Be careful though, for some reason if you use a standard SCCM TS and add MDT steps they don’t always work. It’s easier to create a whole MDT TS and modify it accordingly, particularly for Roles and Features. For installing Language Packs, you can use a standard SCCM TS and add the Use MDT Toolkit step, then Language Pack Offline step and it works fine. Not so with Roles/Features. Funny.

Err on the side of caution I say, create the MDT TS and remove the extraneous steps and groups. It’ll save you time. Time enough to figure out how to get your keys…

Configure ConfigMgr Pre-Reqs with Powershell – Update 2012

No WebDav…. The following script will set up all the neccessary roles and features for a SCCM 2012 Site Server:

# add Windows Features Required for SCCM Site Server
# add Server Manager CMDLETS
Import-Module servermanager

# add Windows Features Required for SCCM Site Server
Add-WindowsFeature WAS-Process-Model
Add-WindowsFeature WAS-Config-APIs
Add-WindowsFeature WAS-Net-Environment
Add-WindowsFeature Web-Server
Add-WindowsFeature Web-ISAPI-Ext
Add-WindowsFeature Web-ISAPI-Filter
Add-WindowsFeature Web-Net-Ext
Add-WindowsFeature Web-ASP-Net
Add-WindowsFeature Web-ASP
Add-WindowsFeature Web-Windows-Auth
Add-WindowsFeature Web-Basic-Auth
Add-WindowsFeature Web-URL-Auth
Add-WindowsFeature Web-IP-Security
Add-WindowsFeature Web-Scripting-Tools
Add-WindowsFeature Web-Mgmt-Service
Add-WindowsFeature Web-Lgcy-Scripting
Add-WindowsFeature Web-Lgcy-Mgmt-Console
Add-WindowsFeature Web-Stat-Compression
Add-WindowsFeature Web-Metabase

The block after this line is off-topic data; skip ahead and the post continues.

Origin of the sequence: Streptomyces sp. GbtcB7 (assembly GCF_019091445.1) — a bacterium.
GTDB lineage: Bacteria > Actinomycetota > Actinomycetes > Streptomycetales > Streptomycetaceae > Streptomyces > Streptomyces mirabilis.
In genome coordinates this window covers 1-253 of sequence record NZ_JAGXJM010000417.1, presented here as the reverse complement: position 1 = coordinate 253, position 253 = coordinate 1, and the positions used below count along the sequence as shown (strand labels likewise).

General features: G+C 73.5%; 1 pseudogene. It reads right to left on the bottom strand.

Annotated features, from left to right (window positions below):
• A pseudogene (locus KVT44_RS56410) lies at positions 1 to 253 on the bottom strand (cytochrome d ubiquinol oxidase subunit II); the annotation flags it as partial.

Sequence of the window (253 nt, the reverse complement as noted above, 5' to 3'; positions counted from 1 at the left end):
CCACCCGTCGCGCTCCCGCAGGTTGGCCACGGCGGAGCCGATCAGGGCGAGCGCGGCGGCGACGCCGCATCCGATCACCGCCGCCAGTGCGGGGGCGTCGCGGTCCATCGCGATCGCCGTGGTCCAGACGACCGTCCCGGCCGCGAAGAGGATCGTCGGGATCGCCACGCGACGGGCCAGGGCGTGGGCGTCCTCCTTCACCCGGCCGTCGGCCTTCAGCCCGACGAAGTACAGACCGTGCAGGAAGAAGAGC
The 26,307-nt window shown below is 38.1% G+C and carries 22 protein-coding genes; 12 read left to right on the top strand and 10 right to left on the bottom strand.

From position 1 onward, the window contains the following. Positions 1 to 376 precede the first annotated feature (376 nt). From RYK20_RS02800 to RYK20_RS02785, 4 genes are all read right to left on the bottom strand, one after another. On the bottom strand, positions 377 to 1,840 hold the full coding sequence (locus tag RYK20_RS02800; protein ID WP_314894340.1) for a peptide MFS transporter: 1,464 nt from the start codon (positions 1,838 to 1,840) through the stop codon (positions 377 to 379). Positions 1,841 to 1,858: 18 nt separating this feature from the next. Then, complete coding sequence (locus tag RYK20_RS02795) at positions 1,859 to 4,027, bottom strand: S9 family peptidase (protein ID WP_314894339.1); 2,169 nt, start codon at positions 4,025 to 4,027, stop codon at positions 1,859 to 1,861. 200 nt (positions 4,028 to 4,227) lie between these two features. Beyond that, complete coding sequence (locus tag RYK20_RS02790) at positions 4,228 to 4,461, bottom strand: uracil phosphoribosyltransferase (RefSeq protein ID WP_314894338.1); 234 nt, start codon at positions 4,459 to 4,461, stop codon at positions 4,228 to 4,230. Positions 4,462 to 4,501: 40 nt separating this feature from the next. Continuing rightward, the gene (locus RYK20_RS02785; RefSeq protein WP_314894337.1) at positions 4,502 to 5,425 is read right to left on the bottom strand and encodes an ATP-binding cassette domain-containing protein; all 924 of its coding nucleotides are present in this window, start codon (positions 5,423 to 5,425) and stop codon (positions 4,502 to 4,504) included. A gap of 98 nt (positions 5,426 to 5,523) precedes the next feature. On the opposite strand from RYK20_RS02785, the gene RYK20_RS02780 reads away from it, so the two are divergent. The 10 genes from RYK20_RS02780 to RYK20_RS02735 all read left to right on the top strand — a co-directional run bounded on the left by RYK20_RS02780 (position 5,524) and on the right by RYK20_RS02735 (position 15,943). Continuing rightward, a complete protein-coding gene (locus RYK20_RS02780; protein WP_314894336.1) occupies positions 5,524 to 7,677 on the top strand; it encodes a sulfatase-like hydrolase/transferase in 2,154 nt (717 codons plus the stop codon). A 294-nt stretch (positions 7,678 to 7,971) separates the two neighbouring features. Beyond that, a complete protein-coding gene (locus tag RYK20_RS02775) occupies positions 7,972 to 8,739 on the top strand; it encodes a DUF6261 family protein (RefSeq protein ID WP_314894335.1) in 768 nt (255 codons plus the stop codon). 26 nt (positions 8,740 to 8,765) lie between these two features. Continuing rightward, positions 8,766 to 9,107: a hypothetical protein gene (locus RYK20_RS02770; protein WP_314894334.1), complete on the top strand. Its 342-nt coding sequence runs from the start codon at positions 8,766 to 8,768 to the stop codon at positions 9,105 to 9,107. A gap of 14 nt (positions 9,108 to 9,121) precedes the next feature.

Add-WindowsFeature Web-WMI
Add-WindowsFeature Web-HTTP-Redirect
Add-WindowsFeature Web-Log-Libraries
Add-WindowsFeature Web-HTTP-Tracing
Add-WindowsFeature BITS-IIS-Ext
Add-WindowsFeature Net-Framework-Core
Add-WindowsFeature RDC

SCCM Add Computer Associations with Powershell – Download Executable

Ok, here is an exe version of this tool. The code inside is also a bit tidier.
Download the zip file from here:

Extract and copy the files to a location of choice but make a note of where.
Run the exe from a powershell or command window, or create a shortcut. You must use the following command line syntax:

powershell.exe [pathToExecutable] -Arguments -ConfigFile [pathToXML]
For Example:
powershell.exe F:\scripts\sccm\ACATSV409.exe -Arguments -ConfigFile “F:\scripts\SCCM”

When run from a powershell window of course you don’t need powershell.exe at the front.
At first run you will get a message to insert site provider (fqdn of sccm site server) and then site code (xxx).

That’s it, have fun. The IP Address and Firmware functions on the front page just set Machine Variables – in order to use these you need to create Task Sequences with Conditions.

SCCM Add Computer Associations With Powershell – Code

Below is the source code for this tool. I would like to compile it a bit better so it is more dynamic: it uses an ini file called acatsv4t.ini which should really be in a proper ini format with tags to allow config of the available options, for example available language and OS. Once I have the ini config sorted i’ll compile as an exe, with an install/self-extract routine.

Code is provided as is. No official support provided and i accept no responsibility for misuse. Other than that, hope it comes in handy.